Recently, we published a story about Volkswagen’s plan to make vehicle to grid technology generally available on its electric cars beginning next year. V2G allows bi-directional power flow between a car’s battery and the local grid and can put some money in the pocket of EV owners. Some of the comments to that story were from people concerned that V2G systems would lead to shorter battery life.
We’re about to find out. EV Connect is partnering with Indiana’s Battery Innovation Center and Energy Systems Network to create a large scale vehicle to grid system for school bus and heavy duty truck fleets. Using Rhombus 500 kW bi-directional superchargers used to replenish the batteries of electric buses, the project is intended to collect a wealth of data about overall battery life, the number of available cycles, and a deeper understanding of actual discharge rates. That information will go a long way toward answering questions about the impacts V2G systems will have on battery packs for commercial vehicles. The findings should also be applicable to private passenger car use as well.
“This project is designed to deliver previously unavailable data and lessons about a technology that will quickly move into the mainstream, and the partnership with an industry leader like EV Connect is critical to generating real-world data,” says Tim O’Hara, managing director of the Energy Systems Network. “Testing communications protocols, battery conditions, and uncovering the inevitable unknowns is vital for the many industry stakeholders involved in the future of V2G.”
“With the capabilities provided by EV Connect as part of our lab and onsite infrastructure, the BIC will be able to validate from the battery pack through to the fully installed systems in the vehicle,” adds Ben Wrightsman, CEO of the Battery Innovation Center. “With the existing connection to the local ISO grid at our facility and direct collaboration with our utility provider and generator, combined, we have one of the few first of its kind platforms for advancing V2G into reality.”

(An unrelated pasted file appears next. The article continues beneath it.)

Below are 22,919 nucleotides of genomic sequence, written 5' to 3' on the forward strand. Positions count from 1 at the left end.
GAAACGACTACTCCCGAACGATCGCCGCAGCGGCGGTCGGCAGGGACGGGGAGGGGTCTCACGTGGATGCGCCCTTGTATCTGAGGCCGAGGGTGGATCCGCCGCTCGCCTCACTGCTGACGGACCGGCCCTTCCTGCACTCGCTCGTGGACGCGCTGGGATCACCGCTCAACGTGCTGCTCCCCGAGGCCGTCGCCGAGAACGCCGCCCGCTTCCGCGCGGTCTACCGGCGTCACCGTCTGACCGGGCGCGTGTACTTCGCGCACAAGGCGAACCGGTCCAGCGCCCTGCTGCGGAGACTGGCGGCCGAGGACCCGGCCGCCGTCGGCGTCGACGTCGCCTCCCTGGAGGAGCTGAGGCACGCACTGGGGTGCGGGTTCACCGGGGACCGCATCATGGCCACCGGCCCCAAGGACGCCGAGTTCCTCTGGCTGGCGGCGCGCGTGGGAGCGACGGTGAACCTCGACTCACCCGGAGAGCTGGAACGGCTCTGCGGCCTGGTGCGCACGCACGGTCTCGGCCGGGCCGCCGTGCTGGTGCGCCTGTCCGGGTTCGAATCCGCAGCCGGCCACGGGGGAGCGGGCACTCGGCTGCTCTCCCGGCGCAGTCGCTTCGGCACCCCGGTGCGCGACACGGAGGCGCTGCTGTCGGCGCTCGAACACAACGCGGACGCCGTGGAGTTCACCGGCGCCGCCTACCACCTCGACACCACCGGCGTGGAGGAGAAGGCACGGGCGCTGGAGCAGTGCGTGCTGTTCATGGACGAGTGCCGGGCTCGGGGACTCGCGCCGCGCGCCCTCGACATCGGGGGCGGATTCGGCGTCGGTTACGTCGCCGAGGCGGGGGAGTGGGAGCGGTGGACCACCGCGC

In addition to vehicle to grid applications, bi-directional vehicle charging will enable vehicle to vehicle (V2V), vehicle-to-load (V2L) usage at campgrounds and construction sites, and vehicle-to-home (V2H) uses as well. But there is a lack of real world data about how bi-directional usage affects battery performance over time. The EV Connect project is intended to address that lack of hard data. It is expected to examine the challenges and opportunities of V2G technology and reveal opportunities for the grid and business models that use electric vehicle battery controls. The data collected will demonstrate whether monetizing the use of EV batteries as part of the distributed energy resources mix is economically viable.
“EV Connect is built on innovation within the electric transportation sector, so we are excited to launch this groundbreaking collaboration with the Battery Innovation Center,” says Ram Ambatipudi, co-founder of EV Connect. “By setting up an in-depth battery and V2G testing program, we can contribute to the body of science and research of V2G technology and understand how to secure communications with grid-edge assets that can best support V2G and DERMS as they start attaching to the electric grid.”
Vehicle to grid technology holds great promise. Ideally, at some point in the future, millions of electric cars, trucks, and buses will spend most of the time they are not being driven as adjuncts to the local electrical grid, drawing power as needed to keep their batteries charged and sending power back to the grid as part of a large virtual power plant that supports the distributed renewables model. But is that promise real or just an illusion? The EV Connect program will help answer that question.
Image credit: Lee Mortensen, Battery Innovation Center
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